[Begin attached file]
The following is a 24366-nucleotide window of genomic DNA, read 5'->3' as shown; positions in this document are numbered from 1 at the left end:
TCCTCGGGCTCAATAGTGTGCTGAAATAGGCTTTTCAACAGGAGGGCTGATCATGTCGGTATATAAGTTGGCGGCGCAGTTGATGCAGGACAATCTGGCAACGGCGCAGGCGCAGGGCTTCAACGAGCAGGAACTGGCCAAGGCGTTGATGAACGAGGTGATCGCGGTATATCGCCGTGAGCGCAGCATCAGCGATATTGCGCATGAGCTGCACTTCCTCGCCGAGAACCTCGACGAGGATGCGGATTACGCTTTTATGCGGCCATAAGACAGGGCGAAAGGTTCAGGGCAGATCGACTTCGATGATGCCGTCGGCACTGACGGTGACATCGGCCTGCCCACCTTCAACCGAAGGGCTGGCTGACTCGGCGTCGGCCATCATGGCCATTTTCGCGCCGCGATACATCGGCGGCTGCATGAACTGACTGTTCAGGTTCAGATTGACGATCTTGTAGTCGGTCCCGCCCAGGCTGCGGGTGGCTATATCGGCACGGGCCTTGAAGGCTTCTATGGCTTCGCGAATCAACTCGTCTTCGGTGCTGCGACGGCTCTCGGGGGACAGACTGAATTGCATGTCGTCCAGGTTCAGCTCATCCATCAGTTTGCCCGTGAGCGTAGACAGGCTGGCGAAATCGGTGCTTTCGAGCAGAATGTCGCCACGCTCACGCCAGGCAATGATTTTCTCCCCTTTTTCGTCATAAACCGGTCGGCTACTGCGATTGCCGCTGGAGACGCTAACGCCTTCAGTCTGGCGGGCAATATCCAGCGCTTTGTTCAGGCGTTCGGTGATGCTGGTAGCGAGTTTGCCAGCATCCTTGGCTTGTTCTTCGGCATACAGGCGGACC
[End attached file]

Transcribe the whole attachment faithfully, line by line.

The following is a 24366-nucleotide window of genomic DNA, read 5'->3' as shown; positions in this document are numbered from 1 at the left end:
TCCTCGGGCTCAATAGTGTGCTGAAATAGGCTTTTCAACAGGAGGGCTGATCATGTCGGTATATAAGTTGGCGGCGCAGTTGATGCAGGACAATCTGGCAACGGCGCAGGCGCAGGGCTTCAACGAGCAGGAACTGGCCAAGGCGTTGATGAACGAGGTGATCGCGGTATATCGCCGTGAGCGCAGCATCAGCGATATTGCGCATGAGCTGCACTTCCTCGCCGAGAACCTCGACGAGGATGCGGATTACGCTTTTATGCGGCCATAAGACAGGGCGAAAGGTTCAGGGCAGATCGACTTCGATGATGCCGTCGGCACTGACGGTGACATCGGCCTGCCCACCTTCAACCGAAGGGCTGGCTGACTCGGCGTCGGCCATCATGGCCATTTTCGCGCCGCGATACATCGGCGGCTGCATGAACTGACTGTTCAGGTTCAGATTGACGATCTTGTAGTCGGTCCCGCCCAGGCTGCGGGTGGCTATATCGGCACGGGCCTTGAAGGCTTCTATGGCTTCGCGAATCAACTCGTCTTCGGTGCTGCGACGGCTCTCGGGGGACAGACTGAATTGCATGTCGTCCAGGTTCAGCTCATCCATCAGTTTGCCCGTGAGCGTAGACAGGCTGGCGAAATCGGTGCTTTCGAGCAGAATGTCGCCACGCTCACGCCAGGCAATGATTTTCTCCCCTTTTTCGTCATAAACCGGTCGGCTACTGCGATTGCCGCTGGAGACGCTAACGCCTTCAGTCTGGCGGGCAATATCCAGCGCTTTGTTCAGGCGTTCGGTGATGCTGGTAGCGAGTTTGCCAGCATCCTTGGCTTGTTCTTCGGCATACAGGCGGACC